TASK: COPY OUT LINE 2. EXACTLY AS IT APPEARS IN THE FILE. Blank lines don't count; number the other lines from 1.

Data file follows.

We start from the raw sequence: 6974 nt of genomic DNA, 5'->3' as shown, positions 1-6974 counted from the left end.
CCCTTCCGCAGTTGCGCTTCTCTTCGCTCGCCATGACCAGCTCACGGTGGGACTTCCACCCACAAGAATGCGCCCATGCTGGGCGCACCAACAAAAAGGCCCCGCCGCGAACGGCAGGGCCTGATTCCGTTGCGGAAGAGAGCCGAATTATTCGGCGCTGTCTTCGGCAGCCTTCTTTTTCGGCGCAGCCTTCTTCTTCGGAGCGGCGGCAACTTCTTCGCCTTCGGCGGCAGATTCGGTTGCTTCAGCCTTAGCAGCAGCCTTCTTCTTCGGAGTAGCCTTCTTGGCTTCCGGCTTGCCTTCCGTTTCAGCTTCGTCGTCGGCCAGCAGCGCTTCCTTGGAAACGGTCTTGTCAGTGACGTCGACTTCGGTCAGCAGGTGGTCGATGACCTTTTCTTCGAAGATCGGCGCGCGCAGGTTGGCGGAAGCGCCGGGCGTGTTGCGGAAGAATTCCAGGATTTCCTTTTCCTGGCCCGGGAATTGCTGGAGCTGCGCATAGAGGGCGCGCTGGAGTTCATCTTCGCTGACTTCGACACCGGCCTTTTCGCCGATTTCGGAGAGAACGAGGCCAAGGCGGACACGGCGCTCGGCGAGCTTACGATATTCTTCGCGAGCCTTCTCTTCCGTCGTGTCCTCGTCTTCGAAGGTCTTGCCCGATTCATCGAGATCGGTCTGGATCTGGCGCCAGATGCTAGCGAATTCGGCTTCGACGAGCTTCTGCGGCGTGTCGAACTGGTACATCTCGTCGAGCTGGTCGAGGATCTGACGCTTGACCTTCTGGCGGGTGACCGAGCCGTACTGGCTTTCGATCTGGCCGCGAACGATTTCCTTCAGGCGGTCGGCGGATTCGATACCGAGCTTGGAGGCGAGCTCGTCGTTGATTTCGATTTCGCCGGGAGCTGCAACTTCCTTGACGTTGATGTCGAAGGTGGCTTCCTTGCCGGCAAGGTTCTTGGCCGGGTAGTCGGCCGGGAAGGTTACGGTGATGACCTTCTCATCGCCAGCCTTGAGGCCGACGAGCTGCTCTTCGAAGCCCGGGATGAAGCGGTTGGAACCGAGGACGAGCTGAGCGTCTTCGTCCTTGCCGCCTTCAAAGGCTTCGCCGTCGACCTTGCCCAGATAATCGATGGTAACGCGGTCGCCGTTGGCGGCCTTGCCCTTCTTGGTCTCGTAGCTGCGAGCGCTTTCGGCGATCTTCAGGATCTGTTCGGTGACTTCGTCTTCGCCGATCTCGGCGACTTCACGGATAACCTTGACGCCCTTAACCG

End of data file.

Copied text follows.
CCCTTCCGCAGTTGCGCTTCTCTTCGCTCGCCATGACCAGCTCACGGTGGGACTTCCACCCACAAGAATGCGCCCATGCTGGGCGCACCAACAAAAAGGCCCCGCCGCGAACGGCAGGGCCTGATTCCGTTGCGGAAGAGAGCCGAATTATTCGGCGCTGTCTTCGGCAGCCTTCTTTTTCGGCGCAGCCTTCTTCTTCGGAGCGGCGGCAACTTCTTCGCCTTCGGCGGCAGATTCGGTTGCTTCAGCCTTAGCAGCAGCCTTCTTCTTCGGAGTAGCCTTCTTGGCTTCCGGCTTGCCTTCCGTTTCAGCTTCGTCGTCGGCCAGCAGCGCTTCCTTGGAAACGGTCTTGTCAGTGACGTCGACTTCGGTCAGCAGGTGGTCGATGACCTTTTCTTCGAAGATCGGCGCGCGCAGGTTGGCGGAAGCGCCGGGCGTGTTGCGGAAGAATTCCAGGATTTCCTTTTCCTGGCCCGGGAATTGCTGGAGCTGCGCATAGAGGGCGCGCTGGAGTTCATCTTCGCTGACTTCGACACCGGCCTTTTCGCCGATTTCGGAGAGAACGAGGCCAAGGCGGACACGGCGCTCGGCGAGCTTACGATATTCTTCGCGAGCCTTCTCTTCCGTCGTGTCCTCGTCTTCGAAGGTCTTGCCCGATTCATCGAGATCGGTCTGGATCTGGCGCCAGATGCTAGCGAATTCGGCTTCGACGAGCTTCTGCGGCGTGTCGAACTGGTACATCTCGTCGAGCTGGTCGAGGATCTGACGCTTGACCTTCTGGCGGGTGACCGAGCCGTACTGGCTTTCGATCTGGCCGCGAACGATTTCCTTCAGGCGGTCGGCGGATTCGATACCGAGCTTGGAGGCGAGCTCGTCGTTGATTTCGATTTCGCCGGGAGCTGCAACTTCCTTGACGTTGATGTCGAAGGTGGCTTCCTTGCCGGCAAGGTTCTTGGCCGGGTAGTCGGCCGGGAAGGTTACGGTGATGACCTTCTCATCGCCAGCCTTGAGGCCGACGAGCTGCTCTTCGAAGCCCGGGATGAAGCGGTTGGAACCGAGGACGAGCTGAGCGTCTTCGTCCTTGCCGCCTTCAAAGGCTTCGCCGTCGACCTTGCCCAGATAATCGATGGTAACGCGGTCGCCGTTGGCGGCCTTGCCCTTCTTGGTCTCGTAGCTGCGAGCGCTTTCGGCGATCTTCAGGATCTGTTCGGTGACTTCGTCTTCGCCGATCTCGGCGACTTCACGGATAACCTTGACGCCCTTAACCG